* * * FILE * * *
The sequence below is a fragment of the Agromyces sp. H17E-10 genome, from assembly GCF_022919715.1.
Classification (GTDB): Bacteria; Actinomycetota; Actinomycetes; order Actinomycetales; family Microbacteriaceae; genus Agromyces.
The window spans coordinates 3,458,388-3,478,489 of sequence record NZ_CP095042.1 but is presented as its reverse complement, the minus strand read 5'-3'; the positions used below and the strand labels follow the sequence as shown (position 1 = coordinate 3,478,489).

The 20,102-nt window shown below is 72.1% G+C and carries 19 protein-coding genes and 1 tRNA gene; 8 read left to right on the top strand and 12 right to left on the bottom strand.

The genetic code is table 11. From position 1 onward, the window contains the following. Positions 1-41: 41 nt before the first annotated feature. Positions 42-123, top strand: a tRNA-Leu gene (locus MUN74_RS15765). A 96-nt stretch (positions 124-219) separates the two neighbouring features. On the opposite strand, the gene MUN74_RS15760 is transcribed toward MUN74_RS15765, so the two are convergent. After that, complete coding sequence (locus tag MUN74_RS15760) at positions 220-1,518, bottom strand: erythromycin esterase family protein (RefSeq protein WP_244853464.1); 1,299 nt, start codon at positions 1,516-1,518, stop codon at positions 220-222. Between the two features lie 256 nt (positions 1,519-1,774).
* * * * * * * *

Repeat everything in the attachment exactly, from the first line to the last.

The sequence below is a fragment of the Agromyces sp. H17E-10 genome, from assembly GCF_022919715.1.
Classification (GTDB): Bacteria; Actinomycetota; Actinomycetes; order Actinomycetales; family Microbacteriaceae; genus Agromyces.
The window spans coordinates 3,458,388-3,478,489 of sequence record NZ_CP095042.1 but is presented as its reverse complement, the minus strand read 5'-3'; the positions used below and the strand labels follow the sequence as shown (position 1 = coordinate 3,478,489).

The 20,102-nt window shown below is 72.1% G+C and carries 19 protein-coding genes and 1 tRNA gene; 8 read left to right on the top strand and 12 right to left on the bottom strand.

The genetic code is table 11. From position 1 onward, the window contains the following. Positions 1-41: 41 nt before the first annotated feature. Positions 42-123, top strand: a tRNA-Leu gene (locus MUN74_RS15765). A 96-nt stretch (positions 124-219) separates the two neighbouring features. On the opposite strand, the gene MUN74_RS15760 is transcribed toward MUN74_RS15765, so the two are convergent. After that, complete coding sequence (locus tag MUN74_RS15760) at positions 220-1,518, bottom strand: erythromycin esterase family protein (RefSeq protein WP_244853464.1); 1,299 nt, start codon at positions 1,516-1,518, stop codon at positions 220-222. Between the two features lie 256 nt (positions 1,519-1,774).